The February issue of Szombat begins with Éva Szécsi’s anslysis of the unexpected rise of Vladimír Zhirinovsky’s Russian extreme right-wing party, the underlying reasons, the possible consequences and, most importantly, whether there is reason to fear that this phenomenon might signal a more generál trend. Tamás Raj outlines the work of a group also a member of the Inter-Parliamentary Council. The Jewish Forum recently held its conference in Hungary: also present at this event was Hungary’s Foreign Minister, Géza Jeszenszky who expressed his conviction that the Hungarian goverment had done quite a lot for the Hungarian Jewish community over the pást three and a half years. Opposition MP Mátyás Eörsi disagreed with the minister, saying that although there were no explicit anti-Semites in the Cabinet itself, a palpable hatred of the Jews could often be felt in what he politely termed circles close to the Cabinet.
Two members of the recently re-elected presidium of the Cultural Federation of Hungarian Jews outline their views on the future of this organisation, and reveal the details of a draft law, under preparation that – if passed – would make the denial of the Holocaust a serious offence; they lament the lack of cooperation between the currently active Jewish organisations and also speak about the Holocaust memorials to be held this spring which, in their opinion, is far too… for their taste.
Included in this month’s issue is an essay by Jozef Hen, the renowned Jewish writer living in Warsaw, detailing the historical causes underlying the rise of anti-Semitism in Poland. Also featured are reports on the small Jewish communities in Iraq, Mongólia, Maroccco and China. We have ineluded statistics about the employment opportunities of new immigrants to Israel, as well as a report on the aclivity of Rádió Israel, the Israeli McDonalds chain and an overview of aborlion in Israel.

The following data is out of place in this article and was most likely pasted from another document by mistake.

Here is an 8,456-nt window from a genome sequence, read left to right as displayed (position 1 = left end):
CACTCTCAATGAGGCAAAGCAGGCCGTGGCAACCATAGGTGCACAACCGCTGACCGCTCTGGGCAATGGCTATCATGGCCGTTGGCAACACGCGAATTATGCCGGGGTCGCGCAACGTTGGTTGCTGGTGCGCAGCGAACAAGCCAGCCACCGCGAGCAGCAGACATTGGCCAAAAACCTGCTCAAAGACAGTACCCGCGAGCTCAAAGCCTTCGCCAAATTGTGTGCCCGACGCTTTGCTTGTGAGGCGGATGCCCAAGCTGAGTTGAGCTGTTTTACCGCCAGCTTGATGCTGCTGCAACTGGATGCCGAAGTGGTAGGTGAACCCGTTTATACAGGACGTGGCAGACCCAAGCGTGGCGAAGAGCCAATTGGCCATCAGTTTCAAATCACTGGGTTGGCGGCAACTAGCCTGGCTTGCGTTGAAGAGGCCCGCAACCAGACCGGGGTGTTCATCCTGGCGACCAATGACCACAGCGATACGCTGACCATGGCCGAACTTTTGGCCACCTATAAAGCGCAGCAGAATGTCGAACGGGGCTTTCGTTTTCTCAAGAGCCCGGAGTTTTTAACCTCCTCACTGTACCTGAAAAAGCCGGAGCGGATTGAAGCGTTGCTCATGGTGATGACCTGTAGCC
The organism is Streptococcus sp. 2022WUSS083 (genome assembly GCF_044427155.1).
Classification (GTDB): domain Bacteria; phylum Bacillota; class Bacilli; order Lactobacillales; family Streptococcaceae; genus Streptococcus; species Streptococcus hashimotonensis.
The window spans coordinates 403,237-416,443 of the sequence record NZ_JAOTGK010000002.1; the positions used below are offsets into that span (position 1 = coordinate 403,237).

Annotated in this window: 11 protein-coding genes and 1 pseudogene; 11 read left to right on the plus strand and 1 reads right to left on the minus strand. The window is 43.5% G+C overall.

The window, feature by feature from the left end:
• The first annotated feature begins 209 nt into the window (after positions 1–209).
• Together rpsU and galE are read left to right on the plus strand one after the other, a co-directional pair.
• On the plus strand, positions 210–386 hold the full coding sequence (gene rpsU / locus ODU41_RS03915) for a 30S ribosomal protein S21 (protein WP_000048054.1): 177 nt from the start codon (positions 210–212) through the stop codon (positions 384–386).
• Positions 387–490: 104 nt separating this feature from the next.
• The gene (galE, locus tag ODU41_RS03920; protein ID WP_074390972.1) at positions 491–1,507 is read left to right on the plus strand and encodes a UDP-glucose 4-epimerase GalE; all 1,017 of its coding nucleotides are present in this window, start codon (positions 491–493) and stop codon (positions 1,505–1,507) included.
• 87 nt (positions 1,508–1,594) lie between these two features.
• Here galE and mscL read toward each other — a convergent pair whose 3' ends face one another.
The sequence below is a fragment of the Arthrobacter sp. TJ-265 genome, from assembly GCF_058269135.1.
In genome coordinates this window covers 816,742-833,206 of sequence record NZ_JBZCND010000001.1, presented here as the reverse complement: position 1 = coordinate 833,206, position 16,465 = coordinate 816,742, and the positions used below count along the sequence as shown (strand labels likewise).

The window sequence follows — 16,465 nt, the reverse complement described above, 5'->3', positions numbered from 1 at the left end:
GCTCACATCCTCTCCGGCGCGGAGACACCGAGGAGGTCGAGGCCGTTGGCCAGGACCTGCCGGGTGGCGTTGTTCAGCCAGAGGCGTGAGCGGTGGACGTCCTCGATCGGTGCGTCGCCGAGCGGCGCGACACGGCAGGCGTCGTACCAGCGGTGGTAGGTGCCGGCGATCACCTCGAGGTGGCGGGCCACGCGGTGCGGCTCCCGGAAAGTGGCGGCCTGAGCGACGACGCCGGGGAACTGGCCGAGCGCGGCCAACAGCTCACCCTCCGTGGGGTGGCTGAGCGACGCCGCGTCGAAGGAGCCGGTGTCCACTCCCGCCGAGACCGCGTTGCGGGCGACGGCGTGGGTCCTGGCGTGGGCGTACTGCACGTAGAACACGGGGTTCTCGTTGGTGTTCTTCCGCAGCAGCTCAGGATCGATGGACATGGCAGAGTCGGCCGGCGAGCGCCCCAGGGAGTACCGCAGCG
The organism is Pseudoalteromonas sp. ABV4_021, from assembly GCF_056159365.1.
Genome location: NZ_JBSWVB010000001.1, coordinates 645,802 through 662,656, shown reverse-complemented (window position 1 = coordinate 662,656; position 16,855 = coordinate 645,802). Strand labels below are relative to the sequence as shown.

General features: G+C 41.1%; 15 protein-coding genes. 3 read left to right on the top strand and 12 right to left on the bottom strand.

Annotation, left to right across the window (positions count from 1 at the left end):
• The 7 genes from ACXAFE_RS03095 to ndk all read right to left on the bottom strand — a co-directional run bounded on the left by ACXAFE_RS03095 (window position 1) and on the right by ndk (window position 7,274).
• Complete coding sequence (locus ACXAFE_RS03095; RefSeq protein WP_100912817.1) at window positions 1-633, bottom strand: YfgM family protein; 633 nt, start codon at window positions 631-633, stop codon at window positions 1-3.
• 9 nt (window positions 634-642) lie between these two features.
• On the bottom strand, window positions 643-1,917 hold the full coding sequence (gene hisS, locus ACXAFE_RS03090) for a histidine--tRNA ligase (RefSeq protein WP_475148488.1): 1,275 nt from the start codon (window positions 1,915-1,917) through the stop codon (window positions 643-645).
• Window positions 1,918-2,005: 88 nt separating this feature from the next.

We have ineluded an article on the coming festivity of Purim. In tribute to Rabbi Joseph B. Soloveitchik’ s memory we have published excerpts from his major study, Halakhic Mán.
In our history section we offer an overview of one of the major Jewish papers of the Neolog communitympre-war Hungary, Egyenlőség, and of the activity of its editor-in-chief Lajos Szabolcsi, together with an analysis of the Jewish illusions, mistakes and major decisions of that period, the occasion being the publication of Szabolcsi’s memoirs. Also included is an essay by Rabbi Imre Hermann Schmelzer of Sankt Gallen and Gábor Schweitzer, who both discuss various aspects of the Neolog community, as well as the edited version of a paper read at a recent symposium, that had also been attended by József Schweitzer, director of the Rabbinical Seminary in Budapest and Miklós Szabolcsi, literary historian, as well as Gábor T. Szántó editor-in chief of Szombat.
In the cultural section we publish a short story by Benedek Várkonyi, as well as poems by Shlomo Tanni and György Péter Hárs, we have also included a review of György Tábori’s play, Jubilee that is currently on stage in Budapest.
This month’s issue is íllustraled by photographs taken by Ferenc Kiss and Éva Horváth of the Jewish communities and the remnants of Hungarian Jewry in Carpatho-Ukraine, accontpanied by ethnographer Miklós Rékai’s short text.